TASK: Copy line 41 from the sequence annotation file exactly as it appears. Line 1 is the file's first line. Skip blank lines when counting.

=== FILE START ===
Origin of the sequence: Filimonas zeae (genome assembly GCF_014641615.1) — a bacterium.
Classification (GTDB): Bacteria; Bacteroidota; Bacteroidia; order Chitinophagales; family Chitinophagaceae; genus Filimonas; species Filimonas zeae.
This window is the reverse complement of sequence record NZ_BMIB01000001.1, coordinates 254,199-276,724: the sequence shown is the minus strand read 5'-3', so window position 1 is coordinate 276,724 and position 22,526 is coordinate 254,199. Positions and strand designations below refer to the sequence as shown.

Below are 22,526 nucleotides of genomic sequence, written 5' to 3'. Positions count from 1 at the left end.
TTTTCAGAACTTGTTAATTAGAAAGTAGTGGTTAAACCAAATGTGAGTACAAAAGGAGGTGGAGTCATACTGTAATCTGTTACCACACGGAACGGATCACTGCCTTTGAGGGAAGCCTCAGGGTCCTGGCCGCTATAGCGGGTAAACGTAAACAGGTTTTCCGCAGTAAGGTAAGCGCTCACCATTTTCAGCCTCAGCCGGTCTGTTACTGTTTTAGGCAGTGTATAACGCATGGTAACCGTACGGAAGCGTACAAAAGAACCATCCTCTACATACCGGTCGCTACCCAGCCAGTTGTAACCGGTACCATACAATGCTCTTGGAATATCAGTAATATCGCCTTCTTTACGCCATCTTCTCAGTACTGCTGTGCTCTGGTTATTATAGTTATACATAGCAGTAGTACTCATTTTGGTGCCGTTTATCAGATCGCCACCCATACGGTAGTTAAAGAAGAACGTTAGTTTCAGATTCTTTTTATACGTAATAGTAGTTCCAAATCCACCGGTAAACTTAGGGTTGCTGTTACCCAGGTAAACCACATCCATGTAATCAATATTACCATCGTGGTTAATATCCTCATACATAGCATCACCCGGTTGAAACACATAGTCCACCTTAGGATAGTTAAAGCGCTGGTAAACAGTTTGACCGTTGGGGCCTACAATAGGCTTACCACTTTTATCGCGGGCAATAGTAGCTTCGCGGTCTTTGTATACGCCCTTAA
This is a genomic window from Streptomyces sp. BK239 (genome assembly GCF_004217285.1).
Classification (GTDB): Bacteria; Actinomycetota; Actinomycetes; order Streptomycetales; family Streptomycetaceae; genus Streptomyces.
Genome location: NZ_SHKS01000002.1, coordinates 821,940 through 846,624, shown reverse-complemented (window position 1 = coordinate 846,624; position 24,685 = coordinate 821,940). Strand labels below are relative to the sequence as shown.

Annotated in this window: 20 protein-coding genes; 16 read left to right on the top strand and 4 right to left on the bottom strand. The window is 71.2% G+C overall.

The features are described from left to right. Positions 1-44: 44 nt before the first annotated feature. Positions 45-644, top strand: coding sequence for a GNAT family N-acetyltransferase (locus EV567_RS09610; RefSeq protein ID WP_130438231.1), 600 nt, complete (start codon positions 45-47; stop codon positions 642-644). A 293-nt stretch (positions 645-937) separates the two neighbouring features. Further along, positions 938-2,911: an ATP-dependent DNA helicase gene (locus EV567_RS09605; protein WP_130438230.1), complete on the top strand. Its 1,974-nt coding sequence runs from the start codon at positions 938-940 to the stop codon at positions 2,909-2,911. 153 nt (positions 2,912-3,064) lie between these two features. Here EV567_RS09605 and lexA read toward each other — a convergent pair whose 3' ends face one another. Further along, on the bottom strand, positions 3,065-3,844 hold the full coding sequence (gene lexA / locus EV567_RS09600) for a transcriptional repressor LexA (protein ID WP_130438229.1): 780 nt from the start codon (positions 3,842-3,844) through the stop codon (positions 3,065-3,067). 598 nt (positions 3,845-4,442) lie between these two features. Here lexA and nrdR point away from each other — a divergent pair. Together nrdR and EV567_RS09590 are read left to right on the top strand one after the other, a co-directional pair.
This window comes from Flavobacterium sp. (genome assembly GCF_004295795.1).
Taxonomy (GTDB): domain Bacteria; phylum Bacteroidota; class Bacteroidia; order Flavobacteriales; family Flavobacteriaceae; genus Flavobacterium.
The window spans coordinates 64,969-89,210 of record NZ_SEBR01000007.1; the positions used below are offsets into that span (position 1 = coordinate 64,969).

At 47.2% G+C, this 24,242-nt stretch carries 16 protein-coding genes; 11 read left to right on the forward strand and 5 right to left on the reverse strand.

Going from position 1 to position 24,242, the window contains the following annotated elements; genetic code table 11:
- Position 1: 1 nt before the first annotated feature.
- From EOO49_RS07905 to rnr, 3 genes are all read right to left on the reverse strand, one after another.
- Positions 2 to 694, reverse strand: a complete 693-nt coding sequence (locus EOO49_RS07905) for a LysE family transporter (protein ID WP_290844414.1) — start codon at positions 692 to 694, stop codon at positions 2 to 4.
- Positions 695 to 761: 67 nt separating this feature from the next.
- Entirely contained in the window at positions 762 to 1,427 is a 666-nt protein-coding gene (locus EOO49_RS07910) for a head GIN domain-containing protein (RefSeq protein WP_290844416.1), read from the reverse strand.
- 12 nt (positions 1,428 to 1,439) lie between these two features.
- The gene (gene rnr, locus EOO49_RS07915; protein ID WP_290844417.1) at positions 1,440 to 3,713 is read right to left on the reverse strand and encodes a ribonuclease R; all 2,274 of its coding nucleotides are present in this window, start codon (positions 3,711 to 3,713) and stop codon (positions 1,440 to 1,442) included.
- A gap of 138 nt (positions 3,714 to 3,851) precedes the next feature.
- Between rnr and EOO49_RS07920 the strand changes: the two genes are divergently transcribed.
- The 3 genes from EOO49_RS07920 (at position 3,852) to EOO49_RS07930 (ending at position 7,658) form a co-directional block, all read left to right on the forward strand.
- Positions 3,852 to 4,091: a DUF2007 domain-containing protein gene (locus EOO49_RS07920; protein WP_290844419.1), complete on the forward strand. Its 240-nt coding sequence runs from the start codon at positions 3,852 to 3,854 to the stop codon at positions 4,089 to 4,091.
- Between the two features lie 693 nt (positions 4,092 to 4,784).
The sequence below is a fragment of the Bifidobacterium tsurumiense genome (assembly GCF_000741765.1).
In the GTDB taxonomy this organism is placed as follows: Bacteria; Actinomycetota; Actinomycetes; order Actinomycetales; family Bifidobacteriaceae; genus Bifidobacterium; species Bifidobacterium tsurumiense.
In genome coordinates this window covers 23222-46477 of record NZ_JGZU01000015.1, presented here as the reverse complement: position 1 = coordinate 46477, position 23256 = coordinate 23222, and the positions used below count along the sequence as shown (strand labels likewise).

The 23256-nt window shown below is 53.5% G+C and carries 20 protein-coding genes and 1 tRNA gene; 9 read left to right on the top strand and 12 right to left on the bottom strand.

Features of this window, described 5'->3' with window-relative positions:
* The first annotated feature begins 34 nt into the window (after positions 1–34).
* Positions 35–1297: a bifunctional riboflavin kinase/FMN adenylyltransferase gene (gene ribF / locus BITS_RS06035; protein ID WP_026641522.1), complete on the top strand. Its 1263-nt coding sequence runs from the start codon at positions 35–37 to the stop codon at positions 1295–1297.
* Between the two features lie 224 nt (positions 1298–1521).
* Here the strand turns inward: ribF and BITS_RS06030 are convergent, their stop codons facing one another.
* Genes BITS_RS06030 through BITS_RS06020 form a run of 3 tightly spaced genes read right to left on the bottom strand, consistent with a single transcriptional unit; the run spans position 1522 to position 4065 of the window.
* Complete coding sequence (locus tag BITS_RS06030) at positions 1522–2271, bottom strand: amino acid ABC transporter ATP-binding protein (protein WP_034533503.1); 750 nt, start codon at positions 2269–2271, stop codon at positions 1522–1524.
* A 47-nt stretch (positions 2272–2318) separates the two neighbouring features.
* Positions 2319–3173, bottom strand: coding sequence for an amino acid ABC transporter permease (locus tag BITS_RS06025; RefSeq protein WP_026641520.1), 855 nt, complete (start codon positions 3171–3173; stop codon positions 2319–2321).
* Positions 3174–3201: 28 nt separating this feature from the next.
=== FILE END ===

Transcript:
* Positions 3174–3201: 28 nt separating this feature from the next.